In her business writing blog, Lynn Gaertner-Johnston wrote a recent entry about capitalization errors:
A friend sent me an excerpt from a brief professional bio she had read online. The bio said the individual is a consultant for a china inspection service… It turns out that the consultant inspects sites and operations in China for clients who set up manufacturing there from abroad.
The crux of the confusion was the word “china,” which in its non-capitalized form refers to ceramics, so named because the style originated in capital-C China, the country.
Capitalization errors are common. The most common I run across is errors capitalizing someone’s title. For example, Barack Obama is the president of the United States, not the President of the United States. He is, however, President Barack Obama. When assigning someone a title, if the title precedes their name, it’s capitalized. If it follows it, it’s lowercase.
There are many others of course. A mom is a mom unless she’s your Mom. And God is God unless we’re taking a course in comparative religions, in which case there are gods, too. The word north is generally a direction, unless it’s a common or well-defined geographic region: The North battled the South in the Civil War. Seasons aren’t usually capitalized, but days of the week and holidays are: This fall, Halloween falls on a Tuesday. And while we learned in elementary school to disregard articles when alphabetizing, you still capitalize them in proper nouns: The Nature Conservancy, which comes after The National Audubon Society in a list of charities.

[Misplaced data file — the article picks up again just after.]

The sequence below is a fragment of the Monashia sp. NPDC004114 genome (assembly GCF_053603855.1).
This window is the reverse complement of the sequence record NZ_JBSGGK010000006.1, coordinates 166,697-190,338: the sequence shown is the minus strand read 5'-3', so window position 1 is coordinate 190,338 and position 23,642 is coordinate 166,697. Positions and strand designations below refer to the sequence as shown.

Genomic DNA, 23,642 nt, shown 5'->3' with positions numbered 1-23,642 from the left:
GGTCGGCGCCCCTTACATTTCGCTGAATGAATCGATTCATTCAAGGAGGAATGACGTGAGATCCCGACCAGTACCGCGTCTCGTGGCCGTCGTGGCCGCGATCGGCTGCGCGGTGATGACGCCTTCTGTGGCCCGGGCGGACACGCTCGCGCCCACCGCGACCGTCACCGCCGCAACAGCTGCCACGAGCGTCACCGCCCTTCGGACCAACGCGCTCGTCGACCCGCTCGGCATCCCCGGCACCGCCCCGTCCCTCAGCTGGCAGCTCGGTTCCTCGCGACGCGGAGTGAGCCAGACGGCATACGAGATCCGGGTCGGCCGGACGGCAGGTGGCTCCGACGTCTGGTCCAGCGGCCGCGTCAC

And sometimes, people who don’t know any better just get carried away by capitals. Amazing Low Prices, this week only! We are pleased to present you this Special Offer, available only to our most Loyal Customers!
But sometimes capitalization errors have their place. We’ll make an exception for A.A. Milne’s Winnie-the-Pooh, who often gave his Most Important Words and Places capital letters, although he liked his vocabulary brief: “I am a Bear of Very Little Brain, and long words bother me.”